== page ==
Understanding body acceptance and community influence in the body positivity movement

I think that if you post photos of your white, privileged, conventionally attractive body in a bikini while talking about your ‘fat’ and your ‘body positivity,’ you, dear, are part of the problem. As an anthropologist who has spent a long time studying gender norms and social change, I believe that we have a lot to learn from how other societies think about bodies. Among Indigenous Kichwa communities where I’ve done fieldwork, for instance, people tend to think about their bodies in terms of what they can do—or how strong they are—rather than how they look. The nature of the relationship we have with our bodies is significant. Someone who has a positive body image is effortlessly more confident and feels great to be in the vessel that they are. All of these experiences work in tandem and foster a culture that punishes fat bodies.
To see a jelly roll after stumbling across celebrities who had their waists photoshopped so narrow that the laws of physics left the chat was like seeing a pool in the middle of a dessert. This over-edited presence didn’t just exist in the celebrity world, it’s permeated into our collective consciousness, too. Throughout 2021, Good Housekeeping will be exploring how we think about weight, the way we eat, and how we try to control or change our bodies in our quest to be happier and healthier.
We stored screenshots of all the posts in a Word document for analysis. Since we were using public Instagram posts that had no reasonable expectation for privacy, our university ethics board did not require a review of our study nor did we require informed consent from Instagram users. That said, we recognize that definitions of public and private are complex, nuanced, and dynamic, and relying on a simple understanding of “publicly available” is not sufficient for social media research to be ethical . As such, in our analysis below, even though we are legally allowed to re-use this publicly available information, we deliberately chose not to reveal users’ Instagram handles or reproduce any of the images2. We invite reflection on the ways that we may be implicated in the uptake and spread of problematic imagery and values.
In 1996, an organization called The Body Positive was founded by an author who suffered with an eating disorder in her teens and a psychotherapist who specialized in treating eating disorders. Body positivity, or #Bopo, is a movement that aims to help people accept and celebrate bodies of all shapes, sizes, skin color, ability, and gender. Verywell Fit uses only high-quality sources, including peer-reviewed studies, to support the facts within our articles.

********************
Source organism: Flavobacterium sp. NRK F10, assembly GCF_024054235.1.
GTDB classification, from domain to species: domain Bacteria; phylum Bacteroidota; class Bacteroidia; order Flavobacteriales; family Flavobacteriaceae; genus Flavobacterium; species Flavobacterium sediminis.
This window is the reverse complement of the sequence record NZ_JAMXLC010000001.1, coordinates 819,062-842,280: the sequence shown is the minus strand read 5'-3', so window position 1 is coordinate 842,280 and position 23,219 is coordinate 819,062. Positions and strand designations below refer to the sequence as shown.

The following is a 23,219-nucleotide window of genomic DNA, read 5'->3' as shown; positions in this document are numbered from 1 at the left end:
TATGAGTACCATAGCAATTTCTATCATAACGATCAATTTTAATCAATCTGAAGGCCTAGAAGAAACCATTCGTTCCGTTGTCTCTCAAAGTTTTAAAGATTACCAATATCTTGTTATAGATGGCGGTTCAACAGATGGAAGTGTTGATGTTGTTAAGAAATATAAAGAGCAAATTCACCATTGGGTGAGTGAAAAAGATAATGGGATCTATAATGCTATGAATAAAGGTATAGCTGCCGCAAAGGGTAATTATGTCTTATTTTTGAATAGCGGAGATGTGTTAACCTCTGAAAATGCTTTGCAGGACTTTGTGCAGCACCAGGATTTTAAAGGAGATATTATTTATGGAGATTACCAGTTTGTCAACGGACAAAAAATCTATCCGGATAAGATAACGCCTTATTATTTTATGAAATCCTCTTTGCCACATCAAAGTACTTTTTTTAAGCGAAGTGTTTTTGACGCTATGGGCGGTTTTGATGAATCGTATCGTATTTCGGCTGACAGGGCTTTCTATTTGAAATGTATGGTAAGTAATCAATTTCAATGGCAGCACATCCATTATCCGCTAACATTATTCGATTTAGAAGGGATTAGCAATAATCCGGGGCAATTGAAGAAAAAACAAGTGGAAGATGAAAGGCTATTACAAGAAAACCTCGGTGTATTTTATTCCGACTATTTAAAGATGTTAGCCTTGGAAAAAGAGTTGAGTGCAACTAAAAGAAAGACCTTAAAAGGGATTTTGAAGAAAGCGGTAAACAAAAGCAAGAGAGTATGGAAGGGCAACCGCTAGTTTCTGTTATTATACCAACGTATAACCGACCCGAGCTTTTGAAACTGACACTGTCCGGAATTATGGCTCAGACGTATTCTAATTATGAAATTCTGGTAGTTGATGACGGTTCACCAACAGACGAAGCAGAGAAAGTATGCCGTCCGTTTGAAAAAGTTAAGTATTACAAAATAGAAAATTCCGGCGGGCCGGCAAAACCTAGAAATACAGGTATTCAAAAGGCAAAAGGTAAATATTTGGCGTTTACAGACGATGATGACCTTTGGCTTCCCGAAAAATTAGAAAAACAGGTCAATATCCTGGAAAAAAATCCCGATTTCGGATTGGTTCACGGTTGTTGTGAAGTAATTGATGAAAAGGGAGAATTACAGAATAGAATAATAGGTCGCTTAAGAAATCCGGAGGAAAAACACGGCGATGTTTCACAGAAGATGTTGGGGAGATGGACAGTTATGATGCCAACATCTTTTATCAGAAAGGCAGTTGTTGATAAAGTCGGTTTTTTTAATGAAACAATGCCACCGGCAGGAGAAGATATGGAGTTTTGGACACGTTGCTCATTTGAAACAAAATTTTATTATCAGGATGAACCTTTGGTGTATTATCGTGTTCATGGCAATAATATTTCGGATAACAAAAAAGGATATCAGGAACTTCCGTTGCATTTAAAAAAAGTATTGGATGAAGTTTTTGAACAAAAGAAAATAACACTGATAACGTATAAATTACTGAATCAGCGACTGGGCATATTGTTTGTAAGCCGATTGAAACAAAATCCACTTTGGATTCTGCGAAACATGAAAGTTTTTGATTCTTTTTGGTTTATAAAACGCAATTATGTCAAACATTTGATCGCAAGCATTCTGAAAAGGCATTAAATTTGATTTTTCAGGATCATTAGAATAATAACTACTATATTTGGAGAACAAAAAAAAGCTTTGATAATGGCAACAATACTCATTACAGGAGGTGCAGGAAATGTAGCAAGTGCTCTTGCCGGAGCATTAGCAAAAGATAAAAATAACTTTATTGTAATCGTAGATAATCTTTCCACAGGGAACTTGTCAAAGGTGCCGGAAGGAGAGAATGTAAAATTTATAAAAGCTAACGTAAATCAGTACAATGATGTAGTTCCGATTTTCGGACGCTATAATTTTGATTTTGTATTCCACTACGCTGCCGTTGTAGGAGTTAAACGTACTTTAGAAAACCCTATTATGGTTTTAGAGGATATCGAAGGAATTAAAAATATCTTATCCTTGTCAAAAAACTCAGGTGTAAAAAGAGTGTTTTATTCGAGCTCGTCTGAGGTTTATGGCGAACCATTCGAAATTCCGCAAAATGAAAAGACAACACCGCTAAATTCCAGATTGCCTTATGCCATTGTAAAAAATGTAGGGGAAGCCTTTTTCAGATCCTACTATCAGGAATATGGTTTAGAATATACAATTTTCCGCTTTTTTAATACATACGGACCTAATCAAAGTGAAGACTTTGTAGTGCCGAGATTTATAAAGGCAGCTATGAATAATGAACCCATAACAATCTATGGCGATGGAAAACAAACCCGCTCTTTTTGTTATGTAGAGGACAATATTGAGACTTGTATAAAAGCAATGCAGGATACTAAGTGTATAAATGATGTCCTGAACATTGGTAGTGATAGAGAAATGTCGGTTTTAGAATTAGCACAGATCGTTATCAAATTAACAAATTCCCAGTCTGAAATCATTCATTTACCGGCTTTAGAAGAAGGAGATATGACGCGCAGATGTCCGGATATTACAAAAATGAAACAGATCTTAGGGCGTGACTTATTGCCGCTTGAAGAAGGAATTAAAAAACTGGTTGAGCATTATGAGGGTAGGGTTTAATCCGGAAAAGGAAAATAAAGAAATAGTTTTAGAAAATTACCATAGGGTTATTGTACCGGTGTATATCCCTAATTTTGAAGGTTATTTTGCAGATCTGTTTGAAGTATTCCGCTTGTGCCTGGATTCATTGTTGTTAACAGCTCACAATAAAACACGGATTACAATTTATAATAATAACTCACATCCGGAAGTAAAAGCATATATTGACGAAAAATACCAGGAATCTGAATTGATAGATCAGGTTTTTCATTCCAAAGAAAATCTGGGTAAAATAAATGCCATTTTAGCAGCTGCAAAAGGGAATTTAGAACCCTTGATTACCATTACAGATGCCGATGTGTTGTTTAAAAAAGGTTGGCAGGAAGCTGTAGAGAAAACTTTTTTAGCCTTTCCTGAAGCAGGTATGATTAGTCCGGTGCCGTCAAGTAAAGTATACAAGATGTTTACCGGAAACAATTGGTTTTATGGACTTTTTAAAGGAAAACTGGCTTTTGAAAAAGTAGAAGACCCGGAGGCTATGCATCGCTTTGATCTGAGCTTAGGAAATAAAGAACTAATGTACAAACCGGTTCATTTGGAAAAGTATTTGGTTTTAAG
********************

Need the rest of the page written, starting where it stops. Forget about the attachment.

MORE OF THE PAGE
“Loving your body” isn’t as easy as the colorful Instagram post or the heart-wrenching campaign make it out to be, especially for those who have experienced eating disorders and body dysmorphia. Too much body-centric content, positive or not, can be harmful to one’s mental health.At first glance, this movement seems like the final “a-ha” moment of relief from constant shame and fixation on what we look like. The movement makes a point to challenge modern beauty standards and encourage love and acceptance of all shapes, sizes and colors of bodies. We get the frustration that comes with seeing someone who looks like they could’ve been plucked out of a romantic comedy being celebrated for coming to terms with their appearance. What’s important to understand is that everyone is on their own journey, and just because someone may look like the magazine ideal doesn’t mean they feel that way.
High school can be a tough time for students and many struggle with their mental health. They may face challenges developing social connectedness in their school community, engaging in help-seeking behaviors, building life skills, and seeking treatment. More and more a sustaining culture of promoting body acceptance and positivity can be seen on Ohio State’s campus through initiatives such as Love Your Body Week, during which Body Sense participated in a panel on body positivity in group fitness spaces. Jordan Helcbergier, wellness coordinator for outreach and programs in the Office of Student Life Student Wellness Center, believes both terms can be personal philosophies for individuals in different stages of the body acceptance journey. If you’re not at the point of loving the skin you’re in, you can choose to view your body in terms of functionality.
It involves being overly focused on comparing one’s size, body shape, weight, or appearance to unrealistic ideals. There is clearevidenceto support the role of body positivity in improving mental health and well-being. Despite these body positivity movement criticisms, acceptance, inclusion and tolerance of diverse body types can improve the health of individuals and the community as a whole. Since porn malay , the body positivity movement has grown to include activists, health professionals and scientific researchers. The body positivity movement has impacted the fashion and advertising industries, use of social media and general levels of inclusion and acceptance of different body types within the wider community.
In adolescence, the development of an individual’s body influences their sense of self. With the growing prevalence of social media usage young adults are being introduced to a barrage of images celebrating westernized ideals of beauty. Currently, three out of every four young adults ages 18-24, use at least one social media platform (Perrin & Anderson, 2019).